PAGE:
The  Manufacturing industry is starting to struggle worldwide. Margins are tight and with cheap labor drying up and production costs growing. It is well documented the world is changing from the manufacturer based to service based. Manufacturers are looking to other incomes. They are in an ideal position to provide the ongoing service requirements for their products. Having a product connected to the internet opens up new opportunities. Manufacturers could track; switch on (start up) dates, hours of operation, data on faulty parts, servicing information, environmental conditions, and product efficiencies. This could enable manufacturers to provide extended warranties, advice customers of faults when services are required and organize the service for the customer. Through the data collected, equipment design and longevity can be improved, and reliability data can be developed as a marketing tool.

RFID Tags:
While writing this article, I looked through my wallet, to find several items with RFID tags. They included my “payWave” Credit Cards, Miki (Transport card) and Work building security access cards. Wikipedia defines RFID as:
"Radio-frequency identification (RFID) is the wireless use of electromagnetic fields to transfer data, for the purposes of automatically identifying and tracking tags attached to objects. The tags contain electronically stored information."
RFID Tags have been used for identification for pets since the 1990s. They are used in the healthcare sector to automatically track the movements of equipment around the hospital facility. They cost from a few cents up to about $5 to produce and small enough to be placed within most products. There are many different formats of RFID tags and readers, and some of these readers (NFC RFID) started to appear in smart phones since the iPhone 5S, and Samsung Galaxy 3. Tags generally hold 2KB of data. The aerospace industries currently wants to store parts histories on high memory tags, and are starting to use a passive UHF tags that stores 4KB or 8KB of data.
The data held within the tag, could be used for many items, but being able to uniquely identify a product, and forward you to the relevant section of the Manufactures website would be the primary goal. Now at your finger tips using your smart phone device, you have all the relevant manufactures details about “your” specific product including; purchase dates, warranty details and end date, insulation and specification information, maintenance regimes, spare parts availability and lead-in times etc, etc.   

The missing link:
Some of the current challenges of the Internet of Things and RFID tags for use in gathering data for FM use are: Software platforms to between the manufacture and operators, standardisation of RFID tags, frequencies and tag readers within mobile devices. I don’t believe these are a big step. This approach would also be driven by the Manufactures, and not the operators and government which a BIM to FM requires. Thus I believe it is easier to achieve. If you consider the advancements made in the past decade with device connectivity, it is easy to see in a decade an environment where builders and commissioners using the Internet of Things and RFID tags can install, start-up, and commission facility assets and easily hand it across to the facility operator.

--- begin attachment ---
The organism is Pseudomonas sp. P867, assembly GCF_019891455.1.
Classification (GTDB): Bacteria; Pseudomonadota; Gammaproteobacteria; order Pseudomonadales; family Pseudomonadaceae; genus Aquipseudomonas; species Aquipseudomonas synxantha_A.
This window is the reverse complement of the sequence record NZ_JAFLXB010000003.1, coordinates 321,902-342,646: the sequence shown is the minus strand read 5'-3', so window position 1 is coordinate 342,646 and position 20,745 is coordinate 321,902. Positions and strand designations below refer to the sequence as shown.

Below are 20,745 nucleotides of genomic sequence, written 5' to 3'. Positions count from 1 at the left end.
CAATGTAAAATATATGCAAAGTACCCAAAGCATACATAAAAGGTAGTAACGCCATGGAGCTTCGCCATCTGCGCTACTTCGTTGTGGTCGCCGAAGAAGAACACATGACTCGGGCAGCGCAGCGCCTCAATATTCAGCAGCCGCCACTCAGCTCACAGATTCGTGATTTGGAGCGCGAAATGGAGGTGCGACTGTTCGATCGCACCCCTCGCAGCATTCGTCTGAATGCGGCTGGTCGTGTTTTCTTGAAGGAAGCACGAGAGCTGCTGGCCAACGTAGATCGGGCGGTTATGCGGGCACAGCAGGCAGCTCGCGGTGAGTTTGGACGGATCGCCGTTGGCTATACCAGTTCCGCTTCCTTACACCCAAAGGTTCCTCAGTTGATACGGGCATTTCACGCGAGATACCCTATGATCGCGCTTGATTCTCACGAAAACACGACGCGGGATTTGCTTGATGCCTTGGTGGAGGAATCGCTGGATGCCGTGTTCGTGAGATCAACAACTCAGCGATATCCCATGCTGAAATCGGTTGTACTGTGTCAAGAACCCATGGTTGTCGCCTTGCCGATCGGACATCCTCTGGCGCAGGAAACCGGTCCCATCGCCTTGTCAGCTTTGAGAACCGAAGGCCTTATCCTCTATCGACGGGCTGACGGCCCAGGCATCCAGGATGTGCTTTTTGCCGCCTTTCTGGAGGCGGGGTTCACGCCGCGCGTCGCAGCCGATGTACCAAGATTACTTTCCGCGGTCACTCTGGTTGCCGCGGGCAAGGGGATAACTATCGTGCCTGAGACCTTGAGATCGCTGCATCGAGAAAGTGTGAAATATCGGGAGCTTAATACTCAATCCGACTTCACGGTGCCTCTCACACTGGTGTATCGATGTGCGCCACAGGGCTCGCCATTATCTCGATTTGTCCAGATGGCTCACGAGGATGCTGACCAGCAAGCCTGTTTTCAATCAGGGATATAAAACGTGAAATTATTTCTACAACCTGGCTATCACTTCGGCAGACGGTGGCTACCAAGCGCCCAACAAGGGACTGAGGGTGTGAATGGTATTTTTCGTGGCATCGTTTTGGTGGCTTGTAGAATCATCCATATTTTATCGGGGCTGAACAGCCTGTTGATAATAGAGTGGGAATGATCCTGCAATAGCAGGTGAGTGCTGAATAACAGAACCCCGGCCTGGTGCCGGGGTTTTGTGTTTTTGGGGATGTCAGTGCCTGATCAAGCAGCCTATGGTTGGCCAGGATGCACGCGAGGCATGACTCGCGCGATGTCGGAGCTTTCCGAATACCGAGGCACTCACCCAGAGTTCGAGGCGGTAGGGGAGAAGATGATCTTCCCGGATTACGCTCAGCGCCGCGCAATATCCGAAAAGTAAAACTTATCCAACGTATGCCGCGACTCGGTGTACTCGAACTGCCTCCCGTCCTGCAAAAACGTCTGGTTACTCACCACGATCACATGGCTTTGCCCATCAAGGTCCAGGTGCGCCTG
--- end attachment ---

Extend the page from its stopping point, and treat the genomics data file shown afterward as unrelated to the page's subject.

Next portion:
To test this approach, let’s look at the requirements and outcomes if the above method was used on a COBie (Construction Operation Building Information Exchange) deliverable (currently the only open standard FM handover structure). Below are the relevant sections of the COBie 2.4 Structure:

During commissioning and sing-off, electronic forms on tablet computers would still be the approach. Thus, gathering the relevant data enterer contact details.

Typically a one line entry filled out by the building owner. No change.

This is relatively simple data, and easy to fill out by the building Manager or Architect. A separate line for each level, plus the Site is all that is needed.

I believe it would be valid for this to be populated by the Architect, but could be filled out by the building owner if required.

As per space above, and with the building service zone being filled out by the service sub-contractor.

The data from the RFID tags could automatically populate this data sheet.

Data gathered during commissioning and sign-off stage.

On small projects it is not difficult for the Sub-contractor to populate the services systems connections manually with the help of the RFID tags. On large project using a BIM would still be applicable.

Data to be entered by the sub-contractor, no different from a BIM to FM approach.

Data to be entered by the sub-contractor, no different from a BIM to FM approach.

Data to be entered by the sub-contractor, no different from a BIM to FM approach.

All relevant documents can be automatically pulled from the manufactures website, via the RFID tag data.

The development of SPie (Specifiers' Properties information exchange
) is still relevant here. SPie is a data structure which establishes a consistent definition and use of materials, products, equipment and assemblies. SPie could be pulled from the manufactures website via the RFID tag.

Thus from above, this method of data collection is very achievable. The areas where data would be lost are design consultant generated data. Materials and finishes would not be recorded, however this data is generally not on the top of the must have data items by a typical facility manager in Australia. This data collection method for Bridges and Infrastructure will be less relevant, but that would be in line with the general recommended use of COBie.

Advantages to the above method would be it is saleable. It would work on project sizes from domestic houses up to multimillion dollar projects. It would be accessible to everyone; the house owner only needs an App on their smart phone to read the RFID Manufactures tag. The setup costs would be less and easy to pass on to the customers.

I do believe there is still relevance of a BIM to FM approach, and the gains of using BIM in the Design and Construction stage cannot be understated. However the reliance on a BIM to FM as an ongoing method to “gather data” for used in FM is put into question.